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      Effects of ‘Non-Calcaemic’ Vitamin D Analogues on 24-Hydroxylase Expression in MG-63 Osteoblast-Like Cells

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          Background: New ‘non-calcaemic’ analogues of 1,25-dihydroxyvitamin D<sub>3</sub> (1,25(OH)<sub>2</sub>D<sub>3</sub>) are entering the clinical arena and some of them have been shown to have differential effects in bone. This may have a bearing on the evolution of bone lesions in uraemic patients receiving vitamin D therapies. A potential mechanism for differential effects of analogues lies in their target cell inactivation. Methods: Using a human osteoblastic cell line, MG-63, three analogues, 22-oxacalcitriol (OCT), 19-nor-1,25-dihydroxyvitamin D<sub>2</sub> (paricalcitol) and 1α,25-dihydroxydihydrotachysterol<sub>2</sub> (1,25(OH)<sub>2</sub>DHT<sub>2</sub>), were compared with 1,25(OH)<sub>2</sub>D<sub>3</sub> for (1) their affinity for the vitamin D receptor (VDR) by competitive displacement of tritiated 1,25(OH)<sub>2</sub>D<sub>3</sub> from calf thymus VDR; (2) effects on 24-hydroxylase mRNA expression using comparative RT-PCR, and (3) rates of metabolism, using high performance liquid chromatography, over a 24-hour time course. Results: Relative VDR-binding affinities (IC<sub>50</sub>) were 1,25(OH)<sub>2</sub>D<sub>3</sub> (100%), OCT (25%), paricalcitol (14%) and 1,25(OH)<sub>2</sub>DHT<sub>2</sub> (0.3%). A ≧3-fold increase in 24-hydroxylase mRNA expression was observed for all compounds at 2 h peaking at 7- to 8-fold above control levels by 12 h, with no significant difference between the analogues and 1,25(OH)<sub>2</sub>D<sub>3</sub>. Differences in their rates of metabolism were observed [calculated t½ values = OCT (1.2 h) > paricalcitol (2.3 h) > 1,25(OH)<sub>2</sub>D<sub>3</sub> (2.6 h) > 1,25(OH)<sub>2</sub>DHT<sub>2</sub> (3.4 h)], with OCT having a significantly shorter half-life. Conclusion: In MG-63 cells these analogues up-regulate 24-hydroxylase mRNA expression with similar potency, in each case accelerating ligand inactivation, despite significant differences in VDR affinity. VDR affinity did not correspond to either 24-hydroxylase mRNA expression or the rates of ligand disappearance, suggesting cellular metabolism is one of several factors that determine the analogue specificity of these agents in bone.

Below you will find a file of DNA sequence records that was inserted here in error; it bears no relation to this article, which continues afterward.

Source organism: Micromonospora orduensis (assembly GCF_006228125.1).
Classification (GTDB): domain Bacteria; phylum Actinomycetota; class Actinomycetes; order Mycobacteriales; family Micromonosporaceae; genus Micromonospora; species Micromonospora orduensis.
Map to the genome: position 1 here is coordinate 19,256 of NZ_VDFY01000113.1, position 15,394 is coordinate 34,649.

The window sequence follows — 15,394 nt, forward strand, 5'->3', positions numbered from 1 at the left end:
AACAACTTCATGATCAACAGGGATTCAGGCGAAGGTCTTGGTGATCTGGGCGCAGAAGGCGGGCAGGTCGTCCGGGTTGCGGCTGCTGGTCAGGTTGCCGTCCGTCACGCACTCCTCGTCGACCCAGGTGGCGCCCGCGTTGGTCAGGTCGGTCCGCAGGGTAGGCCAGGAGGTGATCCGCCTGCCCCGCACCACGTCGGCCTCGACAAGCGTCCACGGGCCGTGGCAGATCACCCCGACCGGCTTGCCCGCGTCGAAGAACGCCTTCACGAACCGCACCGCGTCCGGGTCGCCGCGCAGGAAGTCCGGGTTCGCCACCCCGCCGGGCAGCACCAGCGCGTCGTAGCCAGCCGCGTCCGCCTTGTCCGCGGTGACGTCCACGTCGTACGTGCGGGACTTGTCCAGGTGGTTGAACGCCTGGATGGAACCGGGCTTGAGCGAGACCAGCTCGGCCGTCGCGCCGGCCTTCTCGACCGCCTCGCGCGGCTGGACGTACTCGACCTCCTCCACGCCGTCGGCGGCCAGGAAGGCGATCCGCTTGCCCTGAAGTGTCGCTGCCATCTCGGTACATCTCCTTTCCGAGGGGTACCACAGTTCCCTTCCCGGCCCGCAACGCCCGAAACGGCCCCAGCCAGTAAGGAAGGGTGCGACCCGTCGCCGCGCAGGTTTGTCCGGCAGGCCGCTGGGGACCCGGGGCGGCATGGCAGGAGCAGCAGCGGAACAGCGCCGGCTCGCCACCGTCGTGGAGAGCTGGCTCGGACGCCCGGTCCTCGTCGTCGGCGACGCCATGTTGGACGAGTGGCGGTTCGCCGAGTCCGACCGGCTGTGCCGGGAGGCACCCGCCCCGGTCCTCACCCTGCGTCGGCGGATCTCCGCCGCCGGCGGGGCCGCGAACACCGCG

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          Most cited references 11

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          Human 25-hydroxyvitamin D3-24-hydroxylase, a multicatalytic enzyme.

          Human 25-hydroxyvitamin D-24-hydroxylase has been expressed in Spodoptera frugiperda (Sf21) insect cells using the previously cloned cDNA in baculovirus (AcNPV-P450cc24). The activity of recombinant h-P450cc24 required adrenodoxin, adrenodoxin reductase, and NADPH. Incubation of this reconstituted system with 25-OH-[26,27-(3)H]D3 substrate produced several metabolites that were resolved on a normal-phase cyano HPLC system. These products exactly comigrated with authentic standards for 24-oxo-25-OH-D3, 23(S),25-(OH)2D3, 24(R),25-(OH)2D3, and 24-oxo-23(S),25-(OH)2D3. The soluble proteins from Sf21 cells infected with wild-type baculovirus produced neither 24,25-(OH)2D3 nor any of the other 25-OH-D3 metabolites. The products were isolated and subjected to a normal-phase amino HPLC for further separation, purification, and characterization. Comigration on two HPLC systems, periodate cleavage reactions, and NaBH4 reduction established clearly the identity of these metabolites. Incubation of recombinant h-P450cc24 with 25-OH-[3 alpha-3H]D3 led to the isolation of an additional product that comigrated with 24,25,26,27-tetranor-23-OH-D3. Treatment of putative 24,25,26,27-tetranor-23-OH-[3 alpha-3H]D3 with acetic anhydride changed its migration on amino HPLC to a less polar position, indicating acetylation of a hydroxyl group(s). These data demonstrate conclusively that h-P450cc24 is a multicatalytic enzyme catalyzing most, if not all, of the reactions in the C-24/C-23 pathway of 25-OH-D3 metabolism. It is likely that this enzyme by itself converts 25-OH-D3 and 1,25-(OH)2D3 to one of its final excretion products.